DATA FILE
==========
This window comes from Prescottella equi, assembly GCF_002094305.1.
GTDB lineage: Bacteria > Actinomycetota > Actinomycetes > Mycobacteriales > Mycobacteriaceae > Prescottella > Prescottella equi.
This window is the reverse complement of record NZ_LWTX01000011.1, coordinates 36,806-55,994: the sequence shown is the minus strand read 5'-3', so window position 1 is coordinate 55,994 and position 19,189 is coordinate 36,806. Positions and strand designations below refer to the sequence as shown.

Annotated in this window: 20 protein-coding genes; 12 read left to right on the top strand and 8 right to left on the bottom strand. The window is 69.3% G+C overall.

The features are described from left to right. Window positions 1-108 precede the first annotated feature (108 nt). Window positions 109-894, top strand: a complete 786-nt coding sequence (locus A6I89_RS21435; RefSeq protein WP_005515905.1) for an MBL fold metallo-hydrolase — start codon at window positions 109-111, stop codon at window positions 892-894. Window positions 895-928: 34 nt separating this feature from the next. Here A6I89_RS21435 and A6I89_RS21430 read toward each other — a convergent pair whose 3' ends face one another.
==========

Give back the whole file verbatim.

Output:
This window comes from Prescottella equi, assembly GCF_002094305.1.
GTDB lineage: Bacteria > Actinomycetota > Actinomycetes > Mycobacteriales > Mycobacteriaceae > Prescottella > Prescottella equi.
This window is the reverse complement of record NZ_LWTX01000011.1, coordinates 36,806-55,994: the sequence shown is the minus strand read 5'-3', so window position 1 is coordinate 55,994 and position 19,189 is coordinate 36,806. Positions and strand designations below refer to the sequence as shown.

Annotated in this window: 20 protein-coding genes; 12 read left to right on the top strand and 8 right to left on the bottom strand. The window is 69.3% G+C overall.

The features are described from left to right. Window positions 1-108 precede the first annotated feature (108 nt). Window positions 109-894, top strand: a complete 786-nt coding sequence (locus A6I89_RS21435; RefSeq protein WP_005515905.1) for an MBL fold metallo-hydrolase — start codon at window positions 109-111, stop codon at window positions 892-894. Window positions 895-928: 34 nt separating this feature from the next. Here A6I89_RS21435 and A6I89_RS21430 read toward each other — a convergent pair whose 3' ends face one another.